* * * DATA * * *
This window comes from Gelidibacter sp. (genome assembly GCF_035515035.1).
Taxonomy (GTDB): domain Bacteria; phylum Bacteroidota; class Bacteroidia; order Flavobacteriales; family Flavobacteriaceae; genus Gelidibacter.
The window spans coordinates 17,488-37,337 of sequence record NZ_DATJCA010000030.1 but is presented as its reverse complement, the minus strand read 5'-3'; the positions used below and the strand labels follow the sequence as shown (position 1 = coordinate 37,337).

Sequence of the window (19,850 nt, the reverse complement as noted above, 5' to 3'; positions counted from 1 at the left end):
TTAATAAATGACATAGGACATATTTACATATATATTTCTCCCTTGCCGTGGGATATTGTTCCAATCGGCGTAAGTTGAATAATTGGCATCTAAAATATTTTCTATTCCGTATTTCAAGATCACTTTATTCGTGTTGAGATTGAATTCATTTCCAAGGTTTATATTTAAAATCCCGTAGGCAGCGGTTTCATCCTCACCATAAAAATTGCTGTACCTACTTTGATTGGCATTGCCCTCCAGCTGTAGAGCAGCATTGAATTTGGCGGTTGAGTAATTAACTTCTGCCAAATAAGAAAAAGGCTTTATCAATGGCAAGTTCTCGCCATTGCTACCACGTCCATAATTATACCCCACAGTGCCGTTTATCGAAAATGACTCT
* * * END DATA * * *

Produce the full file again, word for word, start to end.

This window comes from Gelidibacter sp. (genome assembly GCF_035515035.1).
Taxonomy (GTDB): domain Bacteria; phylum Bacteroidota; class Bacteroidia; order Flavobacteriales; family Flavobacteriaceae; genus Gelidibacter.
The window spans coordinates 17,488-37,337 of sequence record NZ_DATJCA010000030.1 but is presented as its reverse complement, the minus strand read 5'-3'; the positions used below and the strand labels follow the sequence as shown (position 1 = coordinate 37,337).

Sequence of the window (19,850 nt, the reverse complement as noted above, 5' to 3'; positions counted from 1 at the left end):
TTAATAAATGACATAGGACATATTTACATATATATTTCTCCCTTGCCGTGGGATATTGTTCCAATCGGCGTAAGTTGAATAATTGGCATCTAAAATATTTTCTATTCCGTATTTCAAGATCACTTTATTCGTGTTGAGATTGAATTCATTTCCAAGGTTTATATTTAAAATCCCGTAGGCAGCGGTTTCATCCTCACCATAAAAATTGCTGTACCTACTTTGATTGGCATTGCCCTCCAGCTGTAGAGCAGCATTGAATTTGGCGGTTGAGTAATTAACTTCTGCCAAATAAGAAAAAGGCTTTATCAATGGCAAGTTCTCGCCATTGCTACCACGTCCATAATTATACCCCACAGTGCCGTTTATCGAAAATGACTCT